Morgan Stanley Pays SEC $10 Mil. for Not Monitoring for Insider Trading
Morgan Stanley has agreed to pay the Securities and Exchange Commission (SEC) $10 million as penalty for failing to monitor employee trading activity for the abuse of insider information. Despite the legal requirements to do so, Morgan Stanley for years failed to maintain and enforce adequate written policies and procedures to prevent the misuse of material nonpublic information. Due to a systemic breakdown in this critical compliance function, Morgan Stanley failed to conduct any surveillance of a massive number of employee accounts held at the firm and trading in certain securities in those and other accounts. Moreover, according to the SEC, Morgan Stanley's written policies failed to provide adequate guidance to those personnel charged with conducting surveillance.
"Establishing and enforcing adequate written policies and procedures to detect potential insider trading at securities firms is vital," said Linda Chatman Thomsen, director of the SEC's Division of Enforcement, in a release. "Firms must devote sufficient resources and attention to this critical area. Neglecting this compliance function is not an option."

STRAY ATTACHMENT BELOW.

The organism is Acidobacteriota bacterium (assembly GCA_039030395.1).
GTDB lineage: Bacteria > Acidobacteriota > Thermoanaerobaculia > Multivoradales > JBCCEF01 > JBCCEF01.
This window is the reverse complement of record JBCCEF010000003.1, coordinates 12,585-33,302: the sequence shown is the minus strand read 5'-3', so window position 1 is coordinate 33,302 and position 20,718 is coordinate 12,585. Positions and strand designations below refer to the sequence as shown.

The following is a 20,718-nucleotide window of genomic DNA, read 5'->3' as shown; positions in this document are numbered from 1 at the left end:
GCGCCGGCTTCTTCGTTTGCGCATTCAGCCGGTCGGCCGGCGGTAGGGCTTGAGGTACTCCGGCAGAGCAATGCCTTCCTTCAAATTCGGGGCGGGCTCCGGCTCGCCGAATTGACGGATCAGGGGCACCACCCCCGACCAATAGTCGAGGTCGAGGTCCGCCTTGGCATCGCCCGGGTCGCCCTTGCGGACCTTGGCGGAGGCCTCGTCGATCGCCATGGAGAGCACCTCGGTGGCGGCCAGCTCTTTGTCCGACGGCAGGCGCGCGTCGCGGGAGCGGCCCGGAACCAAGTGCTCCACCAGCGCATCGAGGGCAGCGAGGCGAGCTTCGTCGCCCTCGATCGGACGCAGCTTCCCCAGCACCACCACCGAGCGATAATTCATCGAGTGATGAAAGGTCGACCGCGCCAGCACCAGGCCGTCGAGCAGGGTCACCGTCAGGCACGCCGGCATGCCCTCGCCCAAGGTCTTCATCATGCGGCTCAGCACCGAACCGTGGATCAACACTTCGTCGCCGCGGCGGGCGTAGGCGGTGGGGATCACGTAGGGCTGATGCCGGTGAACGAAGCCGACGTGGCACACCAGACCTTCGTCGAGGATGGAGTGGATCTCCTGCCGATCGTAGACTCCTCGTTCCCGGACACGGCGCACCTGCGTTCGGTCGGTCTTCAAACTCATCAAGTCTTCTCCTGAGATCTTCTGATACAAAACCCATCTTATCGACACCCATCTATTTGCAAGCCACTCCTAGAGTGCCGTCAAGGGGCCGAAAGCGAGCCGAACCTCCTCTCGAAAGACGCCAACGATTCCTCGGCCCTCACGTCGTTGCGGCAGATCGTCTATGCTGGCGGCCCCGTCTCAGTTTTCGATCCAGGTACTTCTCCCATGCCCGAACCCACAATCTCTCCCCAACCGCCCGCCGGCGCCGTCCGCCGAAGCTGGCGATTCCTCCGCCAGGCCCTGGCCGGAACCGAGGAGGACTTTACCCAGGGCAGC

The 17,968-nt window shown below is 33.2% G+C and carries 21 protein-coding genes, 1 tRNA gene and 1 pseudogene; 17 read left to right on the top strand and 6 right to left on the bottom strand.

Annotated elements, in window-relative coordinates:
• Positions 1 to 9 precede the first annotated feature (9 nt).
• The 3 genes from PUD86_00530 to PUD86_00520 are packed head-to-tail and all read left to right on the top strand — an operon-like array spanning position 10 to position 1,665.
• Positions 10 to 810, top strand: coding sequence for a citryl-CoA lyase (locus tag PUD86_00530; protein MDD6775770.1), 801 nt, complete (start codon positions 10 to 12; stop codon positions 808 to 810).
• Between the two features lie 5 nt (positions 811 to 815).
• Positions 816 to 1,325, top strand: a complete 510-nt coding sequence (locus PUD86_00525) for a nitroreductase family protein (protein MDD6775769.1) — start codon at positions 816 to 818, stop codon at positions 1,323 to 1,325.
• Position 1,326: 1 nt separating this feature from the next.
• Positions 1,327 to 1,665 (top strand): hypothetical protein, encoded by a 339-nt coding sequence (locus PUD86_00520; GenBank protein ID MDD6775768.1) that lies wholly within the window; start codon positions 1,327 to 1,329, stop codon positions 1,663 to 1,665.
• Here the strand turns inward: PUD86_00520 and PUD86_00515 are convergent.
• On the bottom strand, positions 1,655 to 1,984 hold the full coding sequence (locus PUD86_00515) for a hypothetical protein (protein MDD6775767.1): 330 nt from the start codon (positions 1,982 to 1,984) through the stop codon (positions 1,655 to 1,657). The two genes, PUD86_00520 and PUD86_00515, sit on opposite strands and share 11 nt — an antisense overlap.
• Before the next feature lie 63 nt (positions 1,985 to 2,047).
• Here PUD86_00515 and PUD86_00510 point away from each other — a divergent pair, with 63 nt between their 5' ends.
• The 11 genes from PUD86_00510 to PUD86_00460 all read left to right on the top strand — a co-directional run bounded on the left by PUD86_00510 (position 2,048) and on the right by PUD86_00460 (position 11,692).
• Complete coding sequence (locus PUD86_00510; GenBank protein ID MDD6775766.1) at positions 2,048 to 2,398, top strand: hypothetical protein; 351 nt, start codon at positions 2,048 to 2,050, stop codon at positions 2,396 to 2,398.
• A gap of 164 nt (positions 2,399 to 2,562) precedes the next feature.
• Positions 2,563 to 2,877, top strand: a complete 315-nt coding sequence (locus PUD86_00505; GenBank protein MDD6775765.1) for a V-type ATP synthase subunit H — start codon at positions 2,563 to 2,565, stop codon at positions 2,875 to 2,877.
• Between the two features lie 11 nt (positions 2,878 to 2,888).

The SEC reports that among the violations, Morgan Stanley failed to conduct any surveillance of trading in approximately 900 employee accounts held outside of Morgan Stanley and approximately 30,000 employee accounts held at the firm.
Once the initial problems in surveillance were discovered, Morgan Stanley conducted a review of its surveillance processes and began to take steps to correct the identified deficiencies. Morgan Stanley also cooperated with the staff in its investigation and timely reported its findings as additional surveillance issues were identified.